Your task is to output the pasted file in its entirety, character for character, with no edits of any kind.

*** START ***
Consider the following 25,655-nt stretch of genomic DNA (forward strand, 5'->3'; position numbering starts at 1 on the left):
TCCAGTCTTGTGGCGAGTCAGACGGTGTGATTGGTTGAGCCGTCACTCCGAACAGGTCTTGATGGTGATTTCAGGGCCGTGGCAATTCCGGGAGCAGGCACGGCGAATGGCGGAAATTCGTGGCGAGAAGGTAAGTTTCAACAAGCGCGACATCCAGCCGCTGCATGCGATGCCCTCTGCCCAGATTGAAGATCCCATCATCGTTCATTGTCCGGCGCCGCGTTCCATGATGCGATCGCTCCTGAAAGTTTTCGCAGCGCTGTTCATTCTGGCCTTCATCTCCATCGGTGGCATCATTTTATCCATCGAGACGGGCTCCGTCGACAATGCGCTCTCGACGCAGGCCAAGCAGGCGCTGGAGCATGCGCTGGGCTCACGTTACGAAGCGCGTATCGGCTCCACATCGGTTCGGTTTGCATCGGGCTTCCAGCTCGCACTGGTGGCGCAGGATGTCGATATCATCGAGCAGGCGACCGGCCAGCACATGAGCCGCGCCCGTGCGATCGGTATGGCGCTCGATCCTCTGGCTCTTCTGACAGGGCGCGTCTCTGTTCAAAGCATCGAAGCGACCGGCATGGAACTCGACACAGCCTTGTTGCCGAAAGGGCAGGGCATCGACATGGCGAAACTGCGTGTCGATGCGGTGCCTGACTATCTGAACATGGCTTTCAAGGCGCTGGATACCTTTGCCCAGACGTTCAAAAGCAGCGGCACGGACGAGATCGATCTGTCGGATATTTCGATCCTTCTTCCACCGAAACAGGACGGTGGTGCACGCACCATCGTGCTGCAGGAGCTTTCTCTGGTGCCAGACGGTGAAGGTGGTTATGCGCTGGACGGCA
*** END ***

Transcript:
Consider the following 25,655-nt stretch of genomic DNA (forward strand, 5'->3'; position numbering starts at 1 on the left):
TCCAGTCTTGTGGCGAGTCAGACGGTGTGATTGGTTGAGCCGTCACTCCGAACAGGTCTTGATGGTGATTTCAGGGCCGTGGCAATTCCGGGAGCAGGCACGGCGAATGGCGGAAATTCGTGGCGAGAAGGTAAGTTTCAACAAGCGCGACATCCAGCCGCTGCATGCGATGCCCTCTGCCCAGATTGAAGATCCCATCATCGTTCATTGTCCGGCGCCGCGTTCCATGATGCGATCGCTCCTGAAAGTTTTCGCAGCGCTGTTCATTCTGGCCTTCATCTCCATCGGTGGCATCATTTTATCCATCGAGACGGGCTCCGTCGACAATGCGCTCTCGACGCAGGCCAAGCAGGCGCTGGAGCATGCGCTGGGCTCACGTTACGAAGCGCGTATCGGCTCCACATCGGTTCGGTTTGCATCGGGCTTCCAGCTCGCACTGGTGGCGCAGGATGTCGATATCATCGAGCAGGCGACCGGCCAGCACATGAGCCGCGCCCGTGCGATCGGTATGGCGCTCGATCCTCTGGCTCTTCTGACAGGGCGCGTCTCTGTTCAAAGCATCGAAGCGACCGGCATGGAACTCGACACAGCCTTGTTGCCGAAAGGGCAGGGCATCGACATGGCGAAACTGCGTGTCGATGCGGTGCCTGACTATCTGAACATGGCTTTCAAGGCGCTGGATACCTTTGCCCAGACGTTCAAAAGCAGCGGCACGGACGAGATCGATCTGTCGGATATTTCGATCCTTCTTCCACCGAAACAGGACGGTGGTGCACGCACCATCGTGCTGCAGGAGCTTTCTCTGGTGCCAGACGGTGAAGGTGGTTATGCGCTGGACGGCA